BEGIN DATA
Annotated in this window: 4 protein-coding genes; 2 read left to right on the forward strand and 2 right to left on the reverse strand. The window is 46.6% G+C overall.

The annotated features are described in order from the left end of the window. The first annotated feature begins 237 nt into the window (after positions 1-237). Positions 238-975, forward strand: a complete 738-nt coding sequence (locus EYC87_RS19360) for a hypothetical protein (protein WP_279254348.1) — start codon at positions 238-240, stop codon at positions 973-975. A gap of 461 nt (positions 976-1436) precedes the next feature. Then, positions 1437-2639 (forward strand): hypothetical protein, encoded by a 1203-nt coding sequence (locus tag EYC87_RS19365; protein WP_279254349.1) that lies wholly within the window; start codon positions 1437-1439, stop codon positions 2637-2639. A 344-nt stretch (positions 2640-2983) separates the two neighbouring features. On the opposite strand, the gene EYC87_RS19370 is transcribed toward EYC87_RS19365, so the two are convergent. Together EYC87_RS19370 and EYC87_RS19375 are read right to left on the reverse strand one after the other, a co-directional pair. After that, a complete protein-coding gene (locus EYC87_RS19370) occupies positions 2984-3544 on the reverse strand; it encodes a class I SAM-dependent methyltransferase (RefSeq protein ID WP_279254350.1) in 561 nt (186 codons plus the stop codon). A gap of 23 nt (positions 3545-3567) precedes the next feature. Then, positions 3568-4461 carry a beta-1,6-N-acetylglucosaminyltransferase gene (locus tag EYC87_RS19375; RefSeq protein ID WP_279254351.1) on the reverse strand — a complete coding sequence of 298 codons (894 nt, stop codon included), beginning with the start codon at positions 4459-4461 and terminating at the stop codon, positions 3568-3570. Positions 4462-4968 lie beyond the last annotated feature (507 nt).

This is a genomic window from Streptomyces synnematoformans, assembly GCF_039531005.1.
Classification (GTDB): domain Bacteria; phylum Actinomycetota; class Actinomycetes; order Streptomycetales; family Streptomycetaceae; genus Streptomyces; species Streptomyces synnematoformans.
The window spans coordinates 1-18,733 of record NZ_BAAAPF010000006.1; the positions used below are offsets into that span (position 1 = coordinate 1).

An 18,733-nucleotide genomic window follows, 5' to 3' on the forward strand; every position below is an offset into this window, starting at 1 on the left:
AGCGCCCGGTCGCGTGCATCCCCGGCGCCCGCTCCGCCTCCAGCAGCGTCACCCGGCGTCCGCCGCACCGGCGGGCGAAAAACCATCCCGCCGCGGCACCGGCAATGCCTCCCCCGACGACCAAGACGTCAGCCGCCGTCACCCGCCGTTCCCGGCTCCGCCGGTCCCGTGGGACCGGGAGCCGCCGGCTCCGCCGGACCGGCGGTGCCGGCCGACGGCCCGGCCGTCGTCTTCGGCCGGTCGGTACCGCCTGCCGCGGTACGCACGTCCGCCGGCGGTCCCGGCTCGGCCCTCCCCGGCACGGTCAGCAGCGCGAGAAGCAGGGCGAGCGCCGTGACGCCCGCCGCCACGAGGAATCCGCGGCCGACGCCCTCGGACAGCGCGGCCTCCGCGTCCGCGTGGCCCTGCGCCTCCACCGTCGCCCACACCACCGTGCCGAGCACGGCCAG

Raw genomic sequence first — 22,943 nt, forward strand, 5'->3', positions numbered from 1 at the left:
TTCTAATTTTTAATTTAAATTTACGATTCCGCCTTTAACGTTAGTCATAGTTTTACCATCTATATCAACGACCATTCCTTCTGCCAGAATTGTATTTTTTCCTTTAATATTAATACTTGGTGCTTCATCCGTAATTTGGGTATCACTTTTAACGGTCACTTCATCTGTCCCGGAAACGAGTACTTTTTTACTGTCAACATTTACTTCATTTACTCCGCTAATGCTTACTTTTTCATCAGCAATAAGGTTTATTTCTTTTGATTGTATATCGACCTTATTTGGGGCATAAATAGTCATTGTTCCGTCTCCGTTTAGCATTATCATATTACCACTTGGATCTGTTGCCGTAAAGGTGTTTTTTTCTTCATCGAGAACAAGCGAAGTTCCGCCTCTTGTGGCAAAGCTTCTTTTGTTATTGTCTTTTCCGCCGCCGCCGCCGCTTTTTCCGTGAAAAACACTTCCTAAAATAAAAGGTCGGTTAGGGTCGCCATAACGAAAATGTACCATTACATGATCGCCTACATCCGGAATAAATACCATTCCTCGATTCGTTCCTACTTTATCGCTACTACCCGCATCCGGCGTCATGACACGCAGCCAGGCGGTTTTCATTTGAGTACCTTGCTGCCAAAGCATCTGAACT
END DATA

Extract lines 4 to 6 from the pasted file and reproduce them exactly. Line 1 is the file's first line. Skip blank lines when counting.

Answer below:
Classification (GTDB): domain Bacteria; phylum Actinomycetota; class Actinomycetes; order Streptomycetales; family Streptomycetaceae; genus Streptomyces; species Streptomyces synnematoformans.
The window spans coordinates 1-18,733 of record NZ_BAAAPF010000006.1; the positions used below are offsets into that span (position 1 = coordinate 1).

An 18,733-nucleotide genomic window follows, 5' to 3' on the forward strand; every position below is an offset into this window, starting at 1 on the left: